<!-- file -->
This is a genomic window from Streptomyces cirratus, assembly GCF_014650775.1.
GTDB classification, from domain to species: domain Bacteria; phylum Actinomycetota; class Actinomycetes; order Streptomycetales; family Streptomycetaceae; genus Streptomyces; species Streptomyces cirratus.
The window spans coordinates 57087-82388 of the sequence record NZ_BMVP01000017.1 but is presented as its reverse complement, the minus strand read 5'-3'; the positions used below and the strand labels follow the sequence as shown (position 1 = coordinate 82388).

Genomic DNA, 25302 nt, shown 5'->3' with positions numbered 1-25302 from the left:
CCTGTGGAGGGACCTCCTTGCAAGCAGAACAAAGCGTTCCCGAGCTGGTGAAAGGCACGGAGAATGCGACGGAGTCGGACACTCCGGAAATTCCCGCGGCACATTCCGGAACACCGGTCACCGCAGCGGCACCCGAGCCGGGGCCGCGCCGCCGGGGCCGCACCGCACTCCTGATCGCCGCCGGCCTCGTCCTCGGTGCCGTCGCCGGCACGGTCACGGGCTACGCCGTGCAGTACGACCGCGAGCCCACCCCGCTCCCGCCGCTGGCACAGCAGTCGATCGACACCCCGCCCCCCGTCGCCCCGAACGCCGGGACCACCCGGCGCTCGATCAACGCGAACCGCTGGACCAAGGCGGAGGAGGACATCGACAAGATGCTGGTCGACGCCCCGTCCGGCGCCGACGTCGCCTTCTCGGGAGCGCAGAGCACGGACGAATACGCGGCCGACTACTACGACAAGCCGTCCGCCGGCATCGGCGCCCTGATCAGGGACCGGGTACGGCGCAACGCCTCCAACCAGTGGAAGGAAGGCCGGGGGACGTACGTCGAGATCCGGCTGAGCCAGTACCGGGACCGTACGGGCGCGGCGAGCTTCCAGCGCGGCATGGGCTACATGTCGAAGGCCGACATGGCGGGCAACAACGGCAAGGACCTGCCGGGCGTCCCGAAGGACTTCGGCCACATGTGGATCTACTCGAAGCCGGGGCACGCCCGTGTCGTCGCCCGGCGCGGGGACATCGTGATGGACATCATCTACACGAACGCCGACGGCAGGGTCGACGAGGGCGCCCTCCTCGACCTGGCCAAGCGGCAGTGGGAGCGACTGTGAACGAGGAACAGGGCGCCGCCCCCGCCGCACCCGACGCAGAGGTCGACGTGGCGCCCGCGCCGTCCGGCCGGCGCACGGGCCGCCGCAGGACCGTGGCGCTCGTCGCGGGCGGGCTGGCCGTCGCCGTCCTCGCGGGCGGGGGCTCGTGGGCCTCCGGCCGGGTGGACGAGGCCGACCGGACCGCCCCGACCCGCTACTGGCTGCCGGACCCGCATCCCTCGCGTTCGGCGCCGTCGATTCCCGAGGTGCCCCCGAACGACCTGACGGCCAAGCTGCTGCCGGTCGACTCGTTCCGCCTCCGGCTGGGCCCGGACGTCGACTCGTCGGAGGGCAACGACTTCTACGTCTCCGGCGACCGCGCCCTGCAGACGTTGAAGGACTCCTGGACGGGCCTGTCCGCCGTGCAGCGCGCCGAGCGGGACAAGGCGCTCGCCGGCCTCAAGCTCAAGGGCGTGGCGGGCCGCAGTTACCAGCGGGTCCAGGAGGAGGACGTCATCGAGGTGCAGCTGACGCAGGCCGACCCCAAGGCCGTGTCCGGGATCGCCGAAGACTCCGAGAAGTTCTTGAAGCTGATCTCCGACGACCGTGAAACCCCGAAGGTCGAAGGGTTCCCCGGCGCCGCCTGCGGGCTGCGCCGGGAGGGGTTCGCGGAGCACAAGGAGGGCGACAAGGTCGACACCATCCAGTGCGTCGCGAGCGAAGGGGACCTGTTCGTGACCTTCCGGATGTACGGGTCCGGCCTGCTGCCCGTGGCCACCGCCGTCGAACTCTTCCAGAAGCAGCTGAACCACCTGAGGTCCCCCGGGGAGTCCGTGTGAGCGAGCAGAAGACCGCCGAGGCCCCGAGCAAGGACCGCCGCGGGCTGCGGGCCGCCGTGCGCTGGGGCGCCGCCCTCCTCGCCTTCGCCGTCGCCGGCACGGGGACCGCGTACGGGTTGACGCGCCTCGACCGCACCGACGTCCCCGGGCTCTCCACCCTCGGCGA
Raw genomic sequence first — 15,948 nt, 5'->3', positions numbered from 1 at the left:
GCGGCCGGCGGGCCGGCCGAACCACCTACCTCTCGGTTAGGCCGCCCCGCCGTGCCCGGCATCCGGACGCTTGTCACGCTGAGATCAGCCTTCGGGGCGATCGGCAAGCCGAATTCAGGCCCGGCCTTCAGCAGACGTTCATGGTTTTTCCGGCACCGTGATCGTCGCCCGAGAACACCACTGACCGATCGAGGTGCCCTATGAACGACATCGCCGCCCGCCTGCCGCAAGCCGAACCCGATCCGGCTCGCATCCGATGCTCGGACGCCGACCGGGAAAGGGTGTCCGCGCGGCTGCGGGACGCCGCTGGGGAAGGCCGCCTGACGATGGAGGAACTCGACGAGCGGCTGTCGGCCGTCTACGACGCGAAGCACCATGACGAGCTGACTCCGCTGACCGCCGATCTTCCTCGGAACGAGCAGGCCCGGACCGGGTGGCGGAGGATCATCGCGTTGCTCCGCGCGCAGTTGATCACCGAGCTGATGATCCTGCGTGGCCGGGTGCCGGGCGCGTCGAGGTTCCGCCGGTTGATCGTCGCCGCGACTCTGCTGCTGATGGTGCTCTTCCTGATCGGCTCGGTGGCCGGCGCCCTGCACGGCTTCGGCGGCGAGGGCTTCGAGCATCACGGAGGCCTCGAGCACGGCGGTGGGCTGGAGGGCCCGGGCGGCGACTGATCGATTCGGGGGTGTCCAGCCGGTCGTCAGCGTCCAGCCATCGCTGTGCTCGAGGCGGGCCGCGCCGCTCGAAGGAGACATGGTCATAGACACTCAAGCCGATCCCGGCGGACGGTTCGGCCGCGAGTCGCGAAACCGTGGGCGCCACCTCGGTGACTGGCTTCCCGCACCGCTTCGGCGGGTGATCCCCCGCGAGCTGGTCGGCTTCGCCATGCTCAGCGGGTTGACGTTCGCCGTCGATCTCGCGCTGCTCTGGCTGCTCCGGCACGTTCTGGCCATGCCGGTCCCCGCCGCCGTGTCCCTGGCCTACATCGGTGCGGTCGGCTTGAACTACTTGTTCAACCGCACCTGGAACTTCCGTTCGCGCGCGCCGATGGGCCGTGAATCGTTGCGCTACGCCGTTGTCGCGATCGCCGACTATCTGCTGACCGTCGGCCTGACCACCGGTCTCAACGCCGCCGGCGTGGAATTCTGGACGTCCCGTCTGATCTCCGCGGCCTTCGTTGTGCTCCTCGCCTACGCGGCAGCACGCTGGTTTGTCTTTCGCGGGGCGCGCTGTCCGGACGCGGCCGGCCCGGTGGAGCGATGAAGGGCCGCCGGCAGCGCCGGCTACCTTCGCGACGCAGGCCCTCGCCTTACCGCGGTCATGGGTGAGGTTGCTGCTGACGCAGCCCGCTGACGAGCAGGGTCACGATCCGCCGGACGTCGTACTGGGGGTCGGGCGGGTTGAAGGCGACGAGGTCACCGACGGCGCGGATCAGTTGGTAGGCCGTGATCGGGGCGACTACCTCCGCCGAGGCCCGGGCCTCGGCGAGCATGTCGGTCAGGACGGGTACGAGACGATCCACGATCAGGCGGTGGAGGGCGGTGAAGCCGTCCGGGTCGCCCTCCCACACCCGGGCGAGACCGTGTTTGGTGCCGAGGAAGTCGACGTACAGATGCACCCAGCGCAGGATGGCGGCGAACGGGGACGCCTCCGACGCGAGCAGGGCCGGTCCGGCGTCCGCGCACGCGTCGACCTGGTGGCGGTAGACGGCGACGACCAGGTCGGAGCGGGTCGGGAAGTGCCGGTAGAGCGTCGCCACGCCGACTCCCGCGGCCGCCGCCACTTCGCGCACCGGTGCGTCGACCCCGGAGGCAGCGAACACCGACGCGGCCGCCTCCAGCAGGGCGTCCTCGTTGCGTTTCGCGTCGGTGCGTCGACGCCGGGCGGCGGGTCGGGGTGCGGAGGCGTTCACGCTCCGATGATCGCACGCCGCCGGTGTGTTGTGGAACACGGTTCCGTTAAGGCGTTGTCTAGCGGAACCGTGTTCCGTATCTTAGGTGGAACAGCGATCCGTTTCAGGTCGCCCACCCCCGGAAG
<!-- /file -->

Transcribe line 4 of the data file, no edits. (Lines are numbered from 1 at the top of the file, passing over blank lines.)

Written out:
Genomic DNA, 25302 nt, shown 5'->3' with positions numbered 1-25302 from the left: